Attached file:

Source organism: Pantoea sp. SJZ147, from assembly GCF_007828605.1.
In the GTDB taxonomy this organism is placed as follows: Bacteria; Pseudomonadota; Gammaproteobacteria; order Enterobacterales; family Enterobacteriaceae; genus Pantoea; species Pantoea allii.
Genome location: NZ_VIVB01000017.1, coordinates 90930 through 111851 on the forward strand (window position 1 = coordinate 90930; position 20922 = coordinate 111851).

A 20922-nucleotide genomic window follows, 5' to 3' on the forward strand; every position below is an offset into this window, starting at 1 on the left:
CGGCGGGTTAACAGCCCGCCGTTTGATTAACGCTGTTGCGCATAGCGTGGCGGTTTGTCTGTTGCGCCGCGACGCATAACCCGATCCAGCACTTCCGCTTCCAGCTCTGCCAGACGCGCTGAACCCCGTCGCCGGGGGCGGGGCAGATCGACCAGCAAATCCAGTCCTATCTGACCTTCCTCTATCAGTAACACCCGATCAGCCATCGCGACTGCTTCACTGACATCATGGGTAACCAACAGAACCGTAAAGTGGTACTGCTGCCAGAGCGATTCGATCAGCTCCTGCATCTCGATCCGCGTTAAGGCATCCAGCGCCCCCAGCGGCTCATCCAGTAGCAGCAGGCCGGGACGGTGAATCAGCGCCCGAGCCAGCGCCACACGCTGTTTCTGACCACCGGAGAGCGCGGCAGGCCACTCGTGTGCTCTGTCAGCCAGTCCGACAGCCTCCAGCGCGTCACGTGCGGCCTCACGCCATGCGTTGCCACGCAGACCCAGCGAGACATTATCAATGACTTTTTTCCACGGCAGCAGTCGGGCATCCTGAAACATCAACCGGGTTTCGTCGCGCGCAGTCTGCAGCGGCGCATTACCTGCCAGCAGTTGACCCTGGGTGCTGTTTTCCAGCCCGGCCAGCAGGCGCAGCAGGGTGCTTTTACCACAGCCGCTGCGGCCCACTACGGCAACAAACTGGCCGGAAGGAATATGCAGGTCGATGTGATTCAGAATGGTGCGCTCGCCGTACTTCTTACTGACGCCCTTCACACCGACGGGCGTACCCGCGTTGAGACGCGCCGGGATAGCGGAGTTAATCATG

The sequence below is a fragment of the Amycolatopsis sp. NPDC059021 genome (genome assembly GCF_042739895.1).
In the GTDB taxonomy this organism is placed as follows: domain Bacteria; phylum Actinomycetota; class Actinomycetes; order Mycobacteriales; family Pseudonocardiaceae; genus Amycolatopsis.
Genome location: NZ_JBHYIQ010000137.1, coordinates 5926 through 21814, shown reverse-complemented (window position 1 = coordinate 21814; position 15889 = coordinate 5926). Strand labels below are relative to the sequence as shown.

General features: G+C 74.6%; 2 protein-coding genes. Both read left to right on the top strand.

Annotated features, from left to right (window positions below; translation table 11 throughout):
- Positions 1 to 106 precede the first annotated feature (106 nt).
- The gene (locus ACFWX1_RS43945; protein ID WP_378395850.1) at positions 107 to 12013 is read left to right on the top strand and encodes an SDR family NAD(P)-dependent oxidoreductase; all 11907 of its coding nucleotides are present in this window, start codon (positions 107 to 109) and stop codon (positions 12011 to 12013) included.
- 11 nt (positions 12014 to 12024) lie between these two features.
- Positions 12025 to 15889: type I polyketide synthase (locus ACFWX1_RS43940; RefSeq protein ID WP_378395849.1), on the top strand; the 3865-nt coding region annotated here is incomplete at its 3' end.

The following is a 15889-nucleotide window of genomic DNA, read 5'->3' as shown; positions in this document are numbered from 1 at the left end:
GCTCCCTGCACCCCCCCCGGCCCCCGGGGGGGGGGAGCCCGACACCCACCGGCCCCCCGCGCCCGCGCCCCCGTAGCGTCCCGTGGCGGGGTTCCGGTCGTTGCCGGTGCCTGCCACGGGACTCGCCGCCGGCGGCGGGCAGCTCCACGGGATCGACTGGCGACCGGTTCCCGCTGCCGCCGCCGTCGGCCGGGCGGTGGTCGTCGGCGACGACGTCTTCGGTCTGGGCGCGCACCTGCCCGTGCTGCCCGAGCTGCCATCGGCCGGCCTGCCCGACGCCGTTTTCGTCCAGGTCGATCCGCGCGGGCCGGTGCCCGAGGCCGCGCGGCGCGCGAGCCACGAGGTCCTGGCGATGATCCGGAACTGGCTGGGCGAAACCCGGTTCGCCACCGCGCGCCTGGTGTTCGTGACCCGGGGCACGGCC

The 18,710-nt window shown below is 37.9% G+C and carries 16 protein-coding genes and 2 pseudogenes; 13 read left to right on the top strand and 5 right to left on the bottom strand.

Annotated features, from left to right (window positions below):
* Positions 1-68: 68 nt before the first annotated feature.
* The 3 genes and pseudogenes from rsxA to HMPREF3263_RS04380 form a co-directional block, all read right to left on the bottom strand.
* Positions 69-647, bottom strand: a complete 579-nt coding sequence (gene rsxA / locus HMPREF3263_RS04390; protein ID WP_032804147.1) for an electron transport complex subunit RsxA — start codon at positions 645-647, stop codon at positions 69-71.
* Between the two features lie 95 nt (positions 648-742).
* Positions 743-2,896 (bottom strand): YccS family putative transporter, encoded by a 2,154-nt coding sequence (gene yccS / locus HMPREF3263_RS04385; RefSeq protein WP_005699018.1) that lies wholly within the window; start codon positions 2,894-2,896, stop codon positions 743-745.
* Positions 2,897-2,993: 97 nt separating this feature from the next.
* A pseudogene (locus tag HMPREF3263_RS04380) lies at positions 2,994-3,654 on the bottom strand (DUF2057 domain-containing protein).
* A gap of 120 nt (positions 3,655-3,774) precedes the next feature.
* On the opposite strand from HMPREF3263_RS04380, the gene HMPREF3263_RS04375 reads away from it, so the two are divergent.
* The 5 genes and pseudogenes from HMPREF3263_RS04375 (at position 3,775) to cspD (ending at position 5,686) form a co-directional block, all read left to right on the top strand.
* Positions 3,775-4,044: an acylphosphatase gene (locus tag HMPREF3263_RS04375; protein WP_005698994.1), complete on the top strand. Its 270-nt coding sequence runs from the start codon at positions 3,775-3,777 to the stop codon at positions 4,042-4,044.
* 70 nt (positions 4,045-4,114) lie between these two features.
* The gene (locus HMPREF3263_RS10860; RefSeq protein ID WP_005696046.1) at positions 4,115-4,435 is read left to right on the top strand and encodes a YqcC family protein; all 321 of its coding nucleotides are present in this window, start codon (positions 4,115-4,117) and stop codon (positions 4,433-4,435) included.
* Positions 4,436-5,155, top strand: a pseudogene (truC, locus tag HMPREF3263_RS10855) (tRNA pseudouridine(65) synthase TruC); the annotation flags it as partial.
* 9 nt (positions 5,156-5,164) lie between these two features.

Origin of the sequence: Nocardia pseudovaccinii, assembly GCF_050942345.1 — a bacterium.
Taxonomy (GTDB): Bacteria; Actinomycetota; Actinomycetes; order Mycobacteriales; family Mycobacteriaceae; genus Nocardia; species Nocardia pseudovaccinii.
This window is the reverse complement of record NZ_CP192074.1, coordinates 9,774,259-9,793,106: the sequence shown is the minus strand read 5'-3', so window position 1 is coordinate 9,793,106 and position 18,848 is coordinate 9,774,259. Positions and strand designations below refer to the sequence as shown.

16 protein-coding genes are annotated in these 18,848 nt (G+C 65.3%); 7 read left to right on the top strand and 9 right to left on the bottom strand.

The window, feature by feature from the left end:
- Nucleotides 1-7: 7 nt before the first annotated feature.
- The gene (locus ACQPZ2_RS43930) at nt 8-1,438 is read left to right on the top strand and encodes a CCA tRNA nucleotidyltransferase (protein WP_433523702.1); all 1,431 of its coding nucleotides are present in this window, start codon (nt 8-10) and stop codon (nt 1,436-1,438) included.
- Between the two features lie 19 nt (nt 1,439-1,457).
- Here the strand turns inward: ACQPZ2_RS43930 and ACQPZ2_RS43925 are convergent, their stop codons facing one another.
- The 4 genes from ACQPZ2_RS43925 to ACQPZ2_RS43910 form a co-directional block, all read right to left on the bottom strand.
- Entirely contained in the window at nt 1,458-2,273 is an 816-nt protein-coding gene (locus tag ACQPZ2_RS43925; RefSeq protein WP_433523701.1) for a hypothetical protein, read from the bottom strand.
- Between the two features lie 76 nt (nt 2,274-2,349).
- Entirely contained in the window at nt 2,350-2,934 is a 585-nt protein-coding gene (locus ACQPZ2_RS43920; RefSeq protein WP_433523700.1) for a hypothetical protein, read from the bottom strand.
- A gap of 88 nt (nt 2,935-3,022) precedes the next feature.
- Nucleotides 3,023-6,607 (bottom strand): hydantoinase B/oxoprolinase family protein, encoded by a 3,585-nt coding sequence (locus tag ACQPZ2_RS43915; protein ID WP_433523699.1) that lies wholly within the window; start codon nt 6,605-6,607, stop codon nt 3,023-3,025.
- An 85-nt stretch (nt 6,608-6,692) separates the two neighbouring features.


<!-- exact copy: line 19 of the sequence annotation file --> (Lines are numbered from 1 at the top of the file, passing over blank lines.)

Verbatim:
* Positions 1-68: 68 nt before the first annotated feature.